Recently, a scaling relationship was derived showing depletion layer (Ld) dependence with the Weissenberg number (Wi) in a semi-infinite domain as

Ld/RgWi2/3
(1)

where Rg is radius of gyration8. Since both Wi and Rg vary with DNA size, depletion layer thickness depends on DNA size and shear rate. Although Eq. (1) elegantly relates depletion layer thickness, DNA size and shear rate, our experimental findings and simulation (Fig. 6, inset) do not closely follow scaling theory. This disagreement may be explained by the fact that Eq. (1) was derived using simplified assumptions. The scaling relationship is derived for an elastic dumbbell, which represents a polymer, in shear flow near a solid wall. These simplifications do not allow the theory to capture how flow changes the polymer conformation, how the finite height of a channel affect the depletion layer thickness, and how different do simple shear flow and Poiseuille flow changes the shear forces acting on the polymer. For example, simple shear flow exerts a constant shear force on the polymer, while the shear force exerted in Poiseuille flow decreases as the polymer moves away from the no-slip surface. As the shear force decreases, polymer deformation decreases, and the migration force decreases. We attribute the disagreement with Eq. (1) with our observations to these effects, and the fact that finite boundaries in the channel limits the growth of the depletion layer thickness while the theory analysis was done in a semi-infinite domain allowing the polymers to migrate infinitely far away from the wall8.

Depletion Layer Thickness Dependence on Oscillatory Frequency

Under continuous flow, chain stretching and migration are expected to simply increase with higher Weissenberg number4, 5. However, oscillatory flow presents a new, potentially useful variable understood by considering the strain experienced by a DNA molecule during a half-cycle6:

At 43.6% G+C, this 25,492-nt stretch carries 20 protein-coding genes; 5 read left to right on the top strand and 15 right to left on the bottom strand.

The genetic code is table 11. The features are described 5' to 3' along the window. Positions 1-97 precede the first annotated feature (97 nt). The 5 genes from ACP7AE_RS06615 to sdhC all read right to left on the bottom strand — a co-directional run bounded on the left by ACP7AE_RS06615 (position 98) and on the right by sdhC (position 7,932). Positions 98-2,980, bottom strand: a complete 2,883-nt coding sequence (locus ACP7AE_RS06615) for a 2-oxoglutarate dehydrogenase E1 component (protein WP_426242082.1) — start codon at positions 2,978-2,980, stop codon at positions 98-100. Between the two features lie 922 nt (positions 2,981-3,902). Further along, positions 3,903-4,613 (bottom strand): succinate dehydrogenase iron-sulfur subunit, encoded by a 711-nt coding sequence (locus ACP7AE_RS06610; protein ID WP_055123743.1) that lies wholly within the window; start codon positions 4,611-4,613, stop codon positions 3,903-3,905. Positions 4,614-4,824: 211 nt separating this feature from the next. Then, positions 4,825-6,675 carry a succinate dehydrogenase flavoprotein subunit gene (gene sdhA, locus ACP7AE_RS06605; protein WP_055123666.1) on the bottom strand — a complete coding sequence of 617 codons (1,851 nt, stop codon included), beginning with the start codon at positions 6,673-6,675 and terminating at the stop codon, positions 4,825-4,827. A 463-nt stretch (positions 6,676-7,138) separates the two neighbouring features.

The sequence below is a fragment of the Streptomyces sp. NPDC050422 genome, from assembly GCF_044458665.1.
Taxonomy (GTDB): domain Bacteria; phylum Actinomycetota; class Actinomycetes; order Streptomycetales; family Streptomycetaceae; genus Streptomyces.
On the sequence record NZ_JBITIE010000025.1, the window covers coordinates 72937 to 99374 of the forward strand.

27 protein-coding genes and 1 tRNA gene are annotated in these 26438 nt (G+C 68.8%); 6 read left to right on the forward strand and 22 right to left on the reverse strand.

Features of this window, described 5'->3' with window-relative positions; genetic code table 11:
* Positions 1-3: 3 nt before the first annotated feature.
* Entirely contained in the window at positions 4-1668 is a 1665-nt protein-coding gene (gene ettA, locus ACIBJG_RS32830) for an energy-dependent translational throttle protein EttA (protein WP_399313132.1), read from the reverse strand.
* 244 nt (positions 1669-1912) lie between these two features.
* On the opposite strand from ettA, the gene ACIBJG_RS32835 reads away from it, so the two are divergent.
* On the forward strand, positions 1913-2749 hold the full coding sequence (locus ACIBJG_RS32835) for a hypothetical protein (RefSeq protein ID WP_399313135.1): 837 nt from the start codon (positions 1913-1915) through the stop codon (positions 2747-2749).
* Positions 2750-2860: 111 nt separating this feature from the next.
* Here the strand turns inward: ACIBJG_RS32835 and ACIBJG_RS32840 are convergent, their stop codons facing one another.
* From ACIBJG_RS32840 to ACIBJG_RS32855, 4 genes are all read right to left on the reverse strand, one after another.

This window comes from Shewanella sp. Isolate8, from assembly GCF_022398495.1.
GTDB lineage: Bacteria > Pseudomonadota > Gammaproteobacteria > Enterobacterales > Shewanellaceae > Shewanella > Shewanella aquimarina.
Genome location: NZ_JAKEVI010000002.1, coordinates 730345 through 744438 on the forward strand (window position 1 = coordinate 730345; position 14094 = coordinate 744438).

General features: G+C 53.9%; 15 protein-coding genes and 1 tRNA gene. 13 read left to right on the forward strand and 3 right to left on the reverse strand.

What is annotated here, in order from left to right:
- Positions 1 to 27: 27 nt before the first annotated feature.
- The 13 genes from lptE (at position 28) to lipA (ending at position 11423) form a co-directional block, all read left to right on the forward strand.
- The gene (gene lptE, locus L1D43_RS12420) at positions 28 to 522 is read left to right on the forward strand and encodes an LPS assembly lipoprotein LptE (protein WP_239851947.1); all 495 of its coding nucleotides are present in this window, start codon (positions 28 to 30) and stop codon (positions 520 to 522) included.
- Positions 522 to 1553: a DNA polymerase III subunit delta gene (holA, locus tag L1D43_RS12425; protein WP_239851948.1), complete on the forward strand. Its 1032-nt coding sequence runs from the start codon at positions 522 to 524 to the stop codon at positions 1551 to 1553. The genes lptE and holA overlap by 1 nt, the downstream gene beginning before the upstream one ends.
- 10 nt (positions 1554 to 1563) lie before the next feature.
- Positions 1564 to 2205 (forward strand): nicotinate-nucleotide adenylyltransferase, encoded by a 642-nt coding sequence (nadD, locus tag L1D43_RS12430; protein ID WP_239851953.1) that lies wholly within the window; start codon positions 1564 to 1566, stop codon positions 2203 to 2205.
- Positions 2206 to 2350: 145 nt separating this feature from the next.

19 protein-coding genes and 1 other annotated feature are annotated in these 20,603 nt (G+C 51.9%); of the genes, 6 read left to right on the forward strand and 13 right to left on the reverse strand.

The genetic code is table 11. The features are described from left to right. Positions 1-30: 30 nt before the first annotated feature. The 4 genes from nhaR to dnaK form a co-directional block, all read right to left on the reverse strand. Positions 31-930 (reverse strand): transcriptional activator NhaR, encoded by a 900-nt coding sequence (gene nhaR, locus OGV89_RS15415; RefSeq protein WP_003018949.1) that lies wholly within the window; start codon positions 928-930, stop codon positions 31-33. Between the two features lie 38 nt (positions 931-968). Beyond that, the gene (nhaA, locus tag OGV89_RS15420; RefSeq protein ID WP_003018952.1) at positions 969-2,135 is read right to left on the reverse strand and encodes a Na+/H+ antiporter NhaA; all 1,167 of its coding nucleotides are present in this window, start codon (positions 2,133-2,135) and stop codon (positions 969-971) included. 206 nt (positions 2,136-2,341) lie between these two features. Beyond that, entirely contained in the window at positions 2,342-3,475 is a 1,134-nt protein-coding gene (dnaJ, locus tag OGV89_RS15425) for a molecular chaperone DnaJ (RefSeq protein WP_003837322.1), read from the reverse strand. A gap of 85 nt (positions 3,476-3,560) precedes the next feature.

γ=01/2ωγ.(y,z,t)dt=γ.eff2ω
(2)

where ω is frequency and [gamma with dot above]eff is effective shear rate. This relationship shows that increasing oscillation frequency reduces the strain experienced by a DNA molecule, resulting in reduced elongation and migration. With this relationship in mind (Eq. 2), we evaluated how the applied oscillation frequency affects depletion layer thickness using T2 DNA (40 × 40 μm microchannels) under a fixed shear rate (Fig. 7) and compared these data with Brownian dynamics simulation (see Experimental). The simulation shows modest decrease in depletion layer thickness over a five-fold increase of oscillatory frequency and this trend is qualitatively echoed by experimental findings. Therefore, in addition to the reduced strain with frequency, we suspect there may be another possible explanation for experimental results in Fig. 7; the PDMS device and plastic tubing used in this experiment have elastic properties which modify the response of device to the action of the applied oscillatory driving pressure of the syringe pump as demonstrated in Fig. 1C.

Fig. 7
Depletion layer thickness vs. oscillatory frequency

Experimental

Reagents

Stock YOYO-1 in DMSO (dimethyl sulfoxide) was purchased from Invitrogen (Eugene, OR, USA) and was diluted in 1× TE (pH 8.0) with 4 % β-mercaptoethanol. Bacteriophage λ DNA (48.5 kb) was purchased from New England Biolabs (Beverly, MA, USA). Bacteriophage T2 DNA (164 kb) was supplied by D.C. Schwartz.